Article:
Saline Area Schools Superintendent Scot Graden offered an update Tuesday night at the board of education meeting regarding initial progress being made on phase two of bond-related work in the district, the measure as a whole having been approved by voters two years ago.
This time around, Graden said the west entrance to the high school and the adjacent parking lot will see refinements.
“(We’re) not only looking at resurfacing but looking at redesign options that will allow that traffic to flow a little better,” he said, of the lot. “We’re combining the traffic study that was done as well as some other improvements to try and bring better flow in that area for parents and students to move forward.”
Over at the middle school, science classrooms will be modernized.
“We’re looking at renovations and are updating the middle school science rooms, creating better spaces for collaborative use as well as, certainly, updating them and making them more flexible spaces,” Graden said, indicating the district will solicit bids before the end 2018. “We intend to get those projects, as well as other smaller projects including a crosswalk and a couple of other areas, to bid as early as Dec. 1st,” he said.
The district will also seek to partner with the city to bring relief to a particularly busy intersection.
“The left-hand turn light at the corner of Campus (Parkway) and Industrial (Drive), we were out reviewing that and it’s currently in design right now,” he said. “The City of Saline is doing work on Industrial next summer through some Federal grant dollars and our design firm is working with their design firm to make sure what we’re doing is congruent.”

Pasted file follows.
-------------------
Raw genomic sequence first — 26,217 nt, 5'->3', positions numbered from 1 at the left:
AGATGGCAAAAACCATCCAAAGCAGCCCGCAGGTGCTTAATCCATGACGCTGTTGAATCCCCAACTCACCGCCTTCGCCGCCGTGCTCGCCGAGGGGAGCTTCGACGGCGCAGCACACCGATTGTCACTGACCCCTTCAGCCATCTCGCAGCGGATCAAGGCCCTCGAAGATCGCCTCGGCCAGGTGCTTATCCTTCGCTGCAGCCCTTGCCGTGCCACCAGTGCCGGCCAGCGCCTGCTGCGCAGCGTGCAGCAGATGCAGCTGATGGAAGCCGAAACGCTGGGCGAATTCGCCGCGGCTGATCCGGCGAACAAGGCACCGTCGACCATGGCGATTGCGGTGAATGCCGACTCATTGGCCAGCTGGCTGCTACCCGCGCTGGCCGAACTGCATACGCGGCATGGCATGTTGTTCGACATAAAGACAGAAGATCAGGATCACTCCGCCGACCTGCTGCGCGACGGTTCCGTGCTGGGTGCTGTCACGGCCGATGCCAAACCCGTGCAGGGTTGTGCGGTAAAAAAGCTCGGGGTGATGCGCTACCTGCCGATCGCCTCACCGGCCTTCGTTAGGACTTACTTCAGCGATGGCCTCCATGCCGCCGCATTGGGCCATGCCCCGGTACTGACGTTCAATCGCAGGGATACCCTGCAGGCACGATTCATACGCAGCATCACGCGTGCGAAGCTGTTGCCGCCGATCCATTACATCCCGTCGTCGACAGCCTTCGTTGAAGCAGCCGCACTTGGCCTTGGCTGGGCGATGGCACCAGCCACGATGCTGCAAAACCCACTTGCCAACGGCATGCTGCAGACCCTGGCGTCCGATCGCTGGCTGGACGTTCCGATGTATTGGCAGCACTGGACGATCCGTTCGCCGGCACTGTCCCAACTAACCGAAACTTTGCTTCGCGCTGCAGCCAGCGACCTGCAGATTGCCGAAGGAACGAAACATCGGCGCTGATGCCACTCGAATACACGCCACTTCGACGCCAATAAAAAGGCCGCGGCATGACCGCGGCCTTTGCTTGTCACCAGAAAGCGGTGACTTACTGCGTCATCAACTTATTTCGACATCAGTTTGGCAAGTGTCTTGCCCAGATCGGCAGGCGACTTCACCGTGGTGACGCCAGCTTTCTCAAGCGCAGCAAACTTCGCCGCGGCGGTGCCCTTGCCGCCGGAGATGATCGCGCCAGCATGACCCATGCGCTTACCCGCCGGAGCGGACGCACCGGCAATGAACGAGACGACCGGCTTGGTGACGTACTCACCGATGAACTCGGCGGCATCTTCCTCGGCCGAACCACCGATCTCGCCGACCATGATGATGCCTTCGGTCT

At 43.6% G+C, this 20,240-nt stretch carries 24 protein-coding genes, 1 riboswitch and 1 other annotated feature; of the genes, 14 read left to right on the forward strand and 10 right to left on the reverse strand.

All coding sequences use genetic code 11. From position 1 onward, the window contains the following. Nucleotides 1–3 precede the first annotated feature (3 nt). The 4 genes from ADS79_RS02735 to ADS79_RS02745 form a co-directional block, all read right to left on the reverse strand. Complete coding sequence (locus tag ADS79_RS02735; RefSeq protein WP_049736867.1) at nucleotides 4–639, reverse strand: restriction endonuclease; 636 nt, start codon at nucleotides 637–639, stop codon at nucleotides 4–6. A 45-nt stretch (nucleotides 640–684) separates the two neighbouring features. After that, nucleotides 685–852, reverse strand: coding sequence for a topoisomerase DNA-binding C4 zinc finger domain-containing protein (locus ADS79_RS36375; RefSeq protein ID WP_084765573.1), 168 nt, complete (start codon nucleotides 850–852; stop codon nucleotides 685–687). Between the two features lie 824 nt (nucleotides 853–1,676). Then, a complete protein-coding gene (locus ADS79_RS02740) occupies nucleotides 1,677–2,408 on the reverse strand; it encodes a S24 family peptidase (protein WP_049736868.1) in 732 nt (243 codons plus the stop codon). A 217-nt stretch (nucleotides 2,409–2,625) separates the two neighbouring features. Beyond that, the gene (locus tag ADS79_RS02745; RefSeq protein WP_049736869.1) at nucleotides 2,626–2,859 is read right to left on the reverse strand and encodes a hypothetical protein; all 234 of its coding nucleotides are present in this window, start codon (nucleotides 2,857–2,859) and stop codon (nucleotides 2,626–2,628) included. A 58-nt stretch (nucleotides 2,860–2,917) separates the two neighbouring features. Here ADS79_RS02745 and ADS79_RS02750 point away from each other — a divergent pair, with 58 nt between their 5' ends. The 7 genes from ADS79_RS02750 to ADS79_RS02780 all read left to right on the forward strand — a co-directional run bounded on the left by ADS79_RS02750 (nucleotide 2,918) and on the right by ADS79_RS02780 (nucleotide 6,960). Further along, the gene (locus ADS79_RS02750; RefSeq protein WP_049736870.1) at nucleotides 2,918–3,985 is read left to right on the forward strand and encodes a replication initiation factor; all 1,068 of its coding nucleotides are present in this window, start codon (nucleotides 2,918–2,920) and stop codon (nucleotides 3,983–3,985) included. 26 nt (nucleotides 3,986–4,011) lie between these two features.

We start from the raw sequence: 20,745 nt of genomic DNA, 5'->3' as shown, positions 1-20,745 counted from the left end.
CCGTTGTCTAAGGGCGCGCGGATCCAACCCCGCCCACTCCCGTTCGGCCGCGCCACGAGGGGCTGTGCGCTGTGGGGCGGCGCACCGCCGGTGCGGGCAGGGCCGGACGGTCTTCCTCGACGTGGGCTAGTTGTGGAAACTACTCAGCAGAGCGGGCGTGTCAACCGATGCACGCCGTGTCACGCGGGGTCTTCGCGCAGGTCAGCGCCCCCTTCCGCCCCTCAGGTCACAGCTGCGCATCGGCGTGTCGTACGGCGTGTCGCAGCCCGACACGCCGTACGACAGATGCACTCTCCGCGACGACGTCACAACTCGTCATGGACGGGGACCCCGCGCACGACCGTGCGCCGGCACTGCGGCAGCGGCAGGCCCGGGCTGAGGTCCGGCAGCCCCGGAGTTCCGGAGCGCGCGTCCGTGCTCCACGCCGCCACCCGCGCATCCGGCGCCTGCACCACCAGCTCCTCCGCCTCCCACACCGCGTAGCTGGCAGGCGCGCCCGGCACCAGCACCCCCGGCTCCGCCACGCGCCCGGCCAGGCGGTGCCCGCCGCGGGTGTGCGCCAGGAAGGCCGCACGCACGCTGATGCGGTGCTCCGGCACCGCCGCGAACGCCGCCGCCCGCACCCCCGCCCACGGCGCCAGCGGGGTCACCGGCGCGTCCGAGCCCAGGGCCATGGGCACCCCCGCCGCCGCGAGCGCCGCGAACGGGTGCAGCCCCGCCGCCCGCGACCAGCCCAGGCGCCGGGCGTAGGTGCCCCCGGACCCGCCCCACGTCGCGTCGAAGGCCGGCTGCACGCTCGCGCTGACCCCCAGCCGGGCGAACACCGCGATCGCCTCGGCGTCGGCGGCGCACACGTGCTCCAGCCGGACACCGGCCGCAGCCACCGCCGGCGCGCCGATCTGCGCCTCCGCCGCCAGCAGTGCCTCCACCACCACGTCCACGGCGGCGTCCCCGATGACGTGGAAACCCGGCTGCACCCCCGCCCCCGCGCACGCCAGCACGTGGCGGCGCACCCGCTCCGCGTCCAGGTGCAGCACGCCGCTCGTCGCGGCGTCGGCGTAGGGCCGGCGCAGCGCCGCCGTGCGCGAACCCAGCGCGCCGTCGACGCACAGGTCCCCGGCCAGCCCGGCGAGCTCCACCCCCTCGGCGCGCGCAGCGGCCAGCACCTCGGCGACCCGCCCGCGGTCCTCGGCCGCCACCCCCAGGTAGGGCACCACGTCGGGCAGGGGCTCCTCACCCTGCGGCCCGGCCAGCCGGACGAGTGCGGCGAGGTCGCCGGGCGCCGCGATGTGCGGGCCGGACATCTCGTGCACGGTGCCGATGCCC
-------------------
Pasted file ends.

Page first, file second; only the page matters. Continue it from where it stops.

Graden said he will likely seek approval from Saline City Council trustees around late October to have the work completed concurrently with the city’s.
For now, Graden said he and colleagues are taking great care in making sure all projected costs are as accurate as possible.
“We’re really working with Clark Construction to make sure that our estimates are spot on. We don’t want to adjust, go up or down, based on inaccurate estimates,” he said, yet noting the prevalence of price fluctuations on their end. “I certainly feel for them since it’s a pretty volatile environment right now.”
As phase two gets under way, Graden said he wants everyone to know that he and district officials have been cautious stewards of bond funds.
“If you recall back in July we were able to refinance bonds that saved us, the community and the taxpayers and myself, about $2.8 million,” he said, “and so we’re excited to make people aware of that, especially as we get ready to sell our second series.”
Graden said fiscal responsibility has been a hallmark of the process throughout.
“It’s important to communicate to the community that we were given a great deal of trust when they voted yes on this bond back in 2016 and over the last couple of years we’ve completed the work that we said we were going to complete, we’ve stayed on time and under budget and by refinancing more previous bonds we’ve continued to reduce the overall debt burden,” he said.
Graden said he expects to offer a more in-depth bond update at a subsequent board of education meeting later this fall.